MK Gallery is presenting the first exhibition in the UK of acclaimed photographer Vivian Maier, a Chicago nanny who took hundreds of thousands of photographs of everyday life, carefully storing them during her life and posthumously becoming one of the greatest street photographers of the 20th Century.
With her Rolleiflex camera, Maier captured daily life on the streets, producing an extraordinary body of work of more than 140,000 images, as well as Super 8 and 16mm films, prints, audio tapes, and reems of undeveloped film which she shared with very few people in her lifetime.
Maier’s work came to light in 2007, just two years before her death, when her vast collection of negatives was discovered in a Chicago storage locker.
The exhibition features over 130 black and white and colour photographs, as well as film and audio which reveal the breadth of Maier’s work and her fascination for observing and recording everyday life.
Her images, mostly from the 1950s and 1960s, are of the street life and architecture of New York and Chicago. She captured the relationships, interactions, and expressions of the masses on the street through tender and striking portraits of families, children, and women, presenting a distinctive record of urban America in the mid-20th Century.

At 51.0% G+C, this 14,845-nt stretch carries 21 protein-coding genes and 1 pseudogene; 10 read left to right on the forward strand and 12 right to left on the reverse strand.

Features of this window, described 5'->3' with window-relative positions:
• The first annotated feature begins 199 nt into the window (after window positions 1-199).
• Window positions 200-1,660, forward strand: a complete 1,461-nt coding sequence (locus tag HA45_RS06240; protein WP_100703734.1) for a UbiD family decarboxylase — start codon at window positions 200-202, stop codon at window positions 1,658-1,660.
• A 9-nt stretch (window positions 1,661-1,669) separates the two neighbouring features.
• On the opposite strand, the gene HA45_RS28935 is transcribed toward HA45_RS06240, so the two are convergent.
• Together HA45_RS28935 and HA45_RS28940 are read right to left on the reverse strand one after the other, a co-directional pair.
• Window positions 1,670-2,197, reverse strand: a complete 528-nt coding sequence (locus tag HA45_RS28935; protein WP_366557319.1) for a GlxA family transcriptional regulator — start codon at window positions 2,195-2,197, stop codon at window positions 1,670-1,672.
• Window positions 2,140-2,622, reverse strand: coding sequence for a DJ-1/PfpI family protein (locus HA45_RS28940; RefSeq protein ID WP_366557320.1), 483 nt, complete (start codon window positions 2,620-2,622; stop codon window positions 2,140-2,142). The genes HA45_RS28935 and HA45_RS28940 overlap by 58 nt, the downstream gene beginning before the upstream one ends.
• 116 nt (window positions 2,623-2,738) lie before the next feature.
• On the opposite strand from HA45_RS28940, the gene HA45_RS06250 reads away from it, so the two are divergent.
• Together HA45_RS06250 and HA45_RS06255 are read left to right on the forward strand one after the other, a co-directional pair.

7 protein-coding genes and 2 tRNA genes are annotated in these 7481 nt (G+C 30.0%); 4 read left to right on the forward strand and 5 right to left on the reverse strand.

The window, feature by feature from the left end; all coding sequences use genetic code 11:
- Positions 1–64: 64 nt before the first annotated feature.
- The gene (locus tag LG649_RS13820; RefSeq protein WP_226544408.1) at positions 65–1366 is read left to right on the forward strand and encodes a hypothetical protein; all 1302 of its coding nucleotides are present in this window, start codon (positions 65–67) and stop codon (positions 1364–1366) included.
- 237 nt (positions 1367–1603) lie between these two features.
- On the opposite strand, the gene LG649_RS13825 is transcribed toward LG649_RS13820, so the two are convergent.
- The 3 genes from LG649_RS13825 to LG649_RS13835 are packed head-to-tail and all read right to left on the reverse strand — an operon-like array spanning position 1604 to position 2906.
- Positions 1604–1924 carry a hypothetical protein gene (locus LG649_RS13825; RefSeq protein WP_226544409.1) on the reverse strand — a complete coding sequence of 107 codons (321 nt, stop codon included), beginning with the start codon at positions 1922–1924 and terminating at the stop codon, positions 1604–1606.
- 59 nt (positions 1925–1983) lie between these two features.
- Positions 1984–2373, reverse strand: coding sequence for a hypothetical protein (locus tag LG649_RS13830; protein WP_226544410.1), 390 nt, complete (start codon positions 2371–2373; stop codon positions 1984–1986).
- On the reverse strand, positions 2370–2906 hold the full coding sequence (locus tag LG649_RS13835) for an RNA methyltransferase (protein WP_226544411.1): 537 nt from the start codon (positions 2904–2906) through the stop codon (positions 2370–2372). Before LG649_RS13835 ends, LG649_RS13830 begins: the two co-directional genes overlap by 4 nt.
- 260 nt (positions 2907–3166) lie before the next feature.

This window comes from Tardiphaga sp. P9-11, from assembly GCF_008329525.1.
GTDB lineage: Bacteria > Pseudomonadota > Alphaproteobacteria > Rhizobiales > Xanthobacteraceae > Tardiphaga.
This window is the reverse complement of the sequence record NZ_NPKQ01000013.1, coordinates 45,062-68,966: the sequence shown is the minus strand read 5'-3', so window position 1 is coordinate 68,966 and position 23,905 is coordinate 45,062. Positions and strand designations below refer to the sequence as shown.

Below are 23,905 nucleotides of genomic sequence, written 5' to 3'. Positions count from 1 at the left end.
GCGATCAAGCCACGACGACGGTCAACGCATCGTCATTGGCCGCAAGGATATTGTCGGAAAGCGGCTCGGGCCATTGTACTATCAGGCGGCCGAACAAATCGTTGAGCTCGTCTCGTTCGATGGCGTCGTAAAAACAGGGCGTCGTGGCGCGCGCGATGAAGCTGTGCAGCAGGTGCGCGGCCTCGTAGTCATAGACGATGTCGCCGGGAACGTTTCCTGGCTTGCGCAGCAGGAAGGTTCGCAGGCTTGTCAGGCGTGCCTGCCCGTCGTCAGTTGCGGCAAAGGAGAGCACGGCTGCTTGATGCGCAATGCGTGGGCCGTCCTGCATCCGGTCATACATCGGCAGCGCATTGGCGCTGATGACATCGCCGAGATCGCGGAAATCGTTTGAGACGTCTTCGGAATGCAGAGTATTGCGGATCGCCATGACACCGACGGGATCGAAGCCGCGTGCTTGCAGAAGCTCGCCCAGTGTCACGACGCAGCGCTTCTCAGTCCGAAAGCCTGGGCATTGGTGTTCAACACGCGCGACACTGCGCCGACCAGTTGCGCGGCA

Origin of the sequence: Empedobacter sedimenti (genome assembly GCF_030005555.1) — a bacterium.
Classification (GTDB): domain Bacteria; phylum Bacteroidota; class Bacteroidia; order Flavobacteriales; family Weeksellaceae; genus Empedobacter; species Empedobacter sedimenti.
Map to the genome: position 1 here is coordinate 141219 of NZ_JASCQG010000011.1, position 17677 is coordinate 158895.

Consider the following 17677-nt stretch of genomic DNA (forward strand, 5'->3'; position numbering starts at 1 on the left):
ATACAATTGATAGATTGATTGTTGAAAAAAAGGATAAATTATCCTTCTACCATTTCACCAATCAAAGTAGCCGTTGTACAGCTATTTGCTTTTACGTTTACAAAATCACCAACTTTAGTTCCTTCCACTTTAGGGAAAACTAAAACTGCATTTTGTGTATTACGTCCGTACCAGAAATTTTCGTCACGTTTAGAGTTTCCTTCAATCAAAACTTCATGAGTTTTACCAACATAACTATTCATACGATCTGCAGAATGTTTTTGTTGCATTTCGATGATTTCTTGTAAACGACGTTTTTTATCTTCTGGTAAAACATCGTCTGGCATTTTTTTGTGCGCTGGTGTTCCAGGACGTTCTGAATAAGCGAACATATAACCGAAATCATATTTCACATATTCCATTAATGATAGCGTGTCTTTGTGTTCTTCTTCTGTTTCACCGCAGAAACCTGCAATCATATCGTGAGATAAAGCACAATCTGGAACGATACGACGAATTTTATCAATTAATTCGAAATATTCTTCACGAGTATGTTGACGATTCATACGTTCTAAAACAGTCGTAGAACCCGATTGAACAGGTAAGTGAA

Maier also took many self- portraits, frequently casting herself in a shadow or reflection in a mirror. From carefree children and glamorous housewives to the homeless and destitute, Maier’s portraits capture the highs and lows of everyday life. Street scenes with shop fronts, arcades and aerial shots use shadows and reflections to capture the improvised moments that make up a community. Smouldering furniture, abandoned toys, tangles of electric cables all set the scene as families, workers and commuters go about their daily business. Being self-taught and anonymous, Maier presents a view of America that is as eclectic as it is intimate and piercing.
Anthony Spira, Director of MK Gallery, said:
“Vivian Maier’s story is an extraordinary one. The nanny who quietly had the skills of a world-class photographer, whose remarkable work remained virtually unknown in her lifetime is now hailed as one of the greatest recorders of American life in the 20th Century, cementing her place in the history of photography alongside Helen Levitt, Diane Arbus, and Robert Frank.”